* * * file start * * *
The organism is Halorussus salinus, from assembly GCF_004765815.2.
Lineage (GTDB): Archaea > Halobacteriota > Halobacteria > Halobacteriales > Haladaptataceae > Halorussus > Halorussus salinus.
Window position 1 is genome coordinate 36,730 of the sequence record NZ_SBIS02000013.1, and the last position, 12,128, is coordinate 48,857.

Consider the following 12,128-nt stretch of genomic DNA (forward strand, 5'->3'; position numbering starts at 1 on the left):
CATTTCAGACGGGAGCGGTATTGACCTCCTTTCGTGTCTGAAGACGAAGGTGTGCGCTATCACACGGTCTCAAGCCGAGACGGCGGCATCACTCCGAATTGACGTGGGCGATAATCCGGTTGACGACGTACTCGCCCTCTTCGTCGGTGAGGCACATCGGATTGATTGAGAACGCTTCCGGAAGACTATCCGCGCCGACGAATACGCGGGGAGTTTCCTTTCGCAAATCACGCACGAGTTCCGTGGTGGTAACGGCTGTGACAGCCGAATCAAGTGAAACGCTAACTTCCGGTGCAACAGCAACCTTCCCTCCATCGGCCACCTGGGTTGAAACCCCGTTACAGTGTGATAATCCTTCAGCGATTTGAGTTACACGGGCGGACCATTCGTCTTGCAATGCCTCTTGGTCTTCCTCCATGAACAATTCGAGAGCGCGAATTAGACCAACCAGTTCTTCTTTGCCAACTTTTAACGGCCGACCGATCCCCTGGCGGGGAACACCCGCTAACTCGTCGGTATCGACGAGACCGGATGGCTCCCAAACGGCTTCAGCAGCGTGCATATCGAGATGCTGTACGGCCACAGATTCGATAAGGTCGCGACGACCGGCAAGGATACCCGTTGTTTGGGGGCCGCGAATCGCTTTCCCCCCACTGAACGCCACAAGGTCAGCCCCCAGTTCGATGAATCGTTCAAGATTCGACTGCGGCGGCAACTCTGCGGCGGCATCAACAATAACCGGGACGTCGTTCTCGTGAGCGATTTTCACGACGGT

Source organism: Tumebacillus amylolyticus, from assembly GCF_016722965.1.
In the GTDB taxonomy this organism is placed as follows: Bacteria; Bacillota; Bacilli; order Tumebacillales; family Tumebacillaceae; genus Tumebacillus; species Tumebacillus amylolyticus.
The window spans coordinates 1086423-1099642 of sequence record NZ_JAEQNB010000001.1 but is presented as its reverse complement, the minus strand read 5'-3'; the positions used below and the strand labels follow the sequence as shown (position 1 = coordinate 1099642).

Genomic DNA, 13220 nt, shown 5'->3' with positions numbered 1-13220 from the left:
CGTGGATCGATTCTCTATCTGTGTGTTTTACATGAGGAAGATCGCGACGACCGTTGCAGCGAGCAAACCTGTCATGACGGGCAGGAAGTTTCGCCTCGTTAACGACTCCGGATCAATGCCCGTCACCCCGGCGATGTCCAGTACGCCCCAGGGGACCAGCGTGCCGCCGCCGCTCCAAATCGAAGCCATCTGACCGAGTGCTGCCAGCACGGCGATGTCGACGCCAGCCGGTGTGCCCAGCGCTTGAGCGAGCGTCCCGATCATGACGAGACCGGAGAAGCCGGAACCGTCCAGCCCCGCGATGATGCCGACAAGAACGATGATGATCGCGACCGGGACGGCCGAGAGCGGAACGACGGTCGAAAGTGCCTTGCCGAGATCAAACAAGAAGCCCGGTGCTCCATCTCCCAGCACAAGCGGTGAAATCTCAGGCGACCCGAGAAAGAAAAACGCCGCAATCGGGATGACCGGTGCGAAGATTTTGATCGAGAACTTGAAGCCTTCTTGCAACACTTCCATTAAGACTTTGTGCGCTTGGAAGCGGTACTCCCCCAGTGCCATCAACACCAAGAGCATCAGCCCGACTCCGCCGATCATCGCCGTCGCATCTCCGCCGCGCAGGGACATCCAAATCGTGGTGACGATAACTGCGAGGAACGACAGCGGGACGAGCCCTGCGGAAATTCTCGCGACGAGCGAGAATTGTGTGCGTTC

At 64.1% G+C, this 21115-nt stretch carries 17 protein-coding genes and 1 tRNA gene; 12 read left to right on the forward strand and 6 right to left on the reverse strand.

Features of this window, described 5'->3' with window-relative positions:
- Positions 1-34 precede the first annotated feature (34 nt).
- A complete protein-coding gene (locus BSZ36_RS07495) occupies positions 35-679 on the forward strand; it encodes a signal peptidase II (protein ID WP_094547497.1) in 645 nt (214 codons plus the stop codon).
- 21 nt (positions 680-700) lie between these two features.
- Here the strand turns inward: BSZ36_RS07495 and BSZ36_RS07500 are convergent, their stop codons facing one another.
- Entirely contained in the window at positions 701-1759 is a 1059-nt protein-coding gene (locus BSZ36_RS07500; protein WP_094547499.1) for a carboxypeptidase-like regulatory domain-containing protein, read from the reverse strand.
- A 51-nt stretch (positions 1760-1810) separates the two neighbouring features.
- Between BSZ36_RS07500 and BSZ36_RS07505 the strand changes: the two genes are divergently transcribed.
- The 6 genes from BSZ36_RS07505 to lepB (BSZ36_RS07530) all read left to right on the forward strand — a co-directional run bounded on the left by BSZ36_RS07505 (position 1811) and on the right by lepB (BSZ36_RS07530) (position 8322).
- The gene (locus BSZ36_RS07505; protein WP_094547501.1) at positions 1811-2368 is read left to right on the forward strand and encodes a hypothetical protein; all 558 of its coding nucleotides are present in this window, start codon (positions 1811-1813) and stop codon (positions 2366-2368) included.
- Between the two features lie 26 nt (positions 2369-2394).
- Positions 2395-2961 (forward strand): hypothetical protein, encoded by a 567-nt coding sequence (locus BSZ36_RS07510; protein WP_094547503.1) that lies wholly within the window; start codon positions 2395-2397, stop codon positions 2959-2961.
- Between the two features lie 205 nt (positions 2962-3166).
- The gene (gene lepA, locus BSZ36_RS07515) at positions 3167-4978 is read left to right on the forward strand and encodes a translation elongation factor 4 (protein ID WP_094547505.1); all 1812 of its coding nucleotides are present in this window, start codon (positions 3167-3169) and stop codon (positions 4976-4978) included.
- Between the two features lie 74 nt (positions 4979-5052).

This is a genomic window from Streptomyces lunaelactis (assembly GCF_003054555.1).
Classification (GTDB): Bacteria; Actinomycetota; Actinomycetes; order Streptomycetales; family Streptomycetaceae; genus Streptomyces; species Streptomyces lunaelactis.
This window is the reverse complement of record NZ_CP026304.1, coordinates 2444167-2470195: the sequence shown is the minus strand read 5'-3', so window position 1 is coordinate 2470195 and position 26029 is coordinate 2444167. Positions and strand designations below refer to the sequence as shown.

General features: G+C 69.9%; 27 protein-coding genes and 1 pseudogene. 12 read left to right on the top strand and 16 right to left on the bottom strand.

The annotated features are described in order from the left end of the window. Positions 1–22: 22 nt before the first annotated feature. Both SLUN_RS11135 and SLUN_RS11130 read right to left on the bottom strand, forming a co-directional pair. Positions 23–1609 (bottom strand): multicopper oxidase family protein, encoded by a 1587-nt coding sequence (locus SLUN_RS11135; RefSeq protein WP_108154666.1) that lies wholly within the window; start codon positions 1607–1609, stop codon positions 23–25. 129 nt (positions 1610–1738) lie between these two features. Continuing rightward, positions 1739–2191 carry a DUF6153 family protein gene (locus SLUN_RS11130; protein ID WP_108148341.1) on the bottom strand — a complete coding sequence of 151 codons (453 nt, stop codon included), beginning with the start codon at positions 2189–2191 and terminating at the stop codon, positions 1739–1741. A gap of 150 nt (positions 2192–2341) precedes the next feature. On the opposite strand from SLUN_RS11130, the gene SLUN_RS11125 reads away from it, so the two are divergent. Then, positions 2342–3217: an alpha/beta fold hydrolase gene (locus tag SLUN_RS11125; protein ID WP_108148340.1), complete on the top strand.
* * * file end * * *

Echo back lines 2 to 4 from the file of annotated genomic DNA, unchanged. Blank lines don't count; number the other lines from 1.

Lineage (GTDB): Archaea > Halobacteriota > Halobacteria > Halobacteriales > Haladaptataceae > Halorussus > Halorussus salinus.
Window position 1 is genome coordinate 36,730 of the sequence record NZ_SBIS02000013.1, and the last position, 12,128, is coordinate 48,857.

Consider the following 12,128-nt stretch of genomic DNA (forward strand, 5'->3'; position numbering starts at 1 on the left):